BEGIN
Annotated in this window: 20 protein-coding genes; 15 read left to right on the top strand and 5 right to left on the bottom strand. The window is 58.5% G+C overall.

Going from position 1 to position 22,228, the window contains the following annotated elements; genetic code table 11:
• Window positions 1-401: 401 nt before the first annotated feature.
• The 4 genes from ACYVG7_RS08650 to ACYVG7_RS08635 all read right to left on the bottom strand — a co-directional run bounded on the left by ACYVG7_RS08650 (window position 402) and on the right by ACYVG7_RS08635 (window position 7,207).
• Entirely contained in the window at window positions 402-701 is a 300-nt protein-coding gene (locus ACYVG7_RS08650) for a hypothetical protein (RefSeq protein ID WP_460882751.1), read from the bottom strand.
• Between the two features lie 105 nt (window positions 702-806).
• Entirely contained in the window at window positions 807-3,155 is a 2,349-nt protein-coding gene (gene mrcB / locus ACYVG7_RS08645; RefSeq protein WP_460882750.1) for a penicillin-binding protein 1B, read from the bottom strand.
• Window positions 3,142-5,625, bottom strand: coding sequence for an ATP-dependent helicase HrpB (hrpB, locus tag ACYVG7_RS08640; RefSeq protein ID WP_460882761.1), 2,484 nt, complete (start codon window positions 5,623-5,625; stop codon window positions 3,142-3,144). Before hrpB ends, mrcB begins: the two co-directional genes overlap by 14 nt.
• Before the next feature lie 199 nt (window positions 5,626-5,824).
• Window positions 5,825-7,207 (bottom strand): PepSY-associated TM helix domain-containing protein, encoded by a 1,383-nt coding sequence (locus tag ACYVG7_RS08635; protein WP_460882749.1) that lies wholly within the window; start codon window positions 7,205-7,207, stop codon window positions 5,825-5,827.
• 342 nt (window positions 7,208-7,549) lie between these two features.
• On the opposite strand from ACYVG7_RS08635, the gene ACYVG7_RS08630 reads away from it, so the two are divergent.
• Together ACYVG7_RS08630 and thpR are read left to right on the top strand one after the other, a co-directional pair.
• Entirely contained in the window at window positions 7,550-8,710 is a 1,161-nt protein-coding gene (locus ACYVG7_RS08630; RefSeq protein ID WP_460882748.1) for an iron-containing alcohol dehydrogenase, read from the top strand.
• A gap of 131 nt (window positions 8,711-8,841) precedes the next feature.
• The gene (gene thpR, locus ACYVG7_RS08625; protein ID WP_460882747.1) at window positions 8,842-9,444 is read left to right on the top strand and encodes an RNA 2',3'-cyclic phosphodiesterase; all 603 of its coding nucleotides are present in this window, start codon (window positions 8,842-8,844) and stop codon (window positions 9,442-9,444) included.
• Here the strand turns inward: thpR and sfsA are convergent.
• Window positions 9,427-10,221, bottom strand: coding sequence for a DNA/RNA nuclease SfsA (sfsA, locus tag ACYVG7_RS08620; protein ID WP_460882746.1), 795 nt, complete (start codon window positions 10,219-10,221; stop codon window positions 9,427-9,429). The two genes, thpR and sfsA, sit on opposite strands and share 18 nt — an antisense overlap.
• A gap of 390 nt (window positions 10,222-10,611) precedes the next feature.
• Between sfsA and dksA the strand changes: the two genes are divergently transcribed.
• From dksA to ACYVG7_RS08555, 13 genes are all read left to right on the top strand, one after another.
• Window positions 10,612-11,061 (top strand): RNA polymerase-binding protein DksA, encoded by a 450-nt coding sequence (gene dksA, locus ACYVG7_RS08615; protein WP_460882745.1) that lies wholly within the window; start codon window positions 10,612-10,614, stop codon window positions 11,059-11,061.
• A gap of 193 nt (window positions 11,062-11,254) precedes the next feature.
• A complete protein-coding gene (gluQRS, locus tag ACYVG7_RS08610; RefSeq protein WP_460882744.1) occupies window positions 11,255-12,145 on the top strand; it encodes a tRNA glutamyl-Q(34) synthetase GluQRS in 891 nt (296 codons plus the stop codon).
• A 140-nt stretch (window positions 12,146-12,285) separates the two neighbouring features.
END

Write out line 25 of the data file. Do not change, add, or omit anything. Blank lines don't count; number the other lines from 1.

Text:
• A 140-nt stretch (window positions 12,146-12,285) separates the two neighbouring features.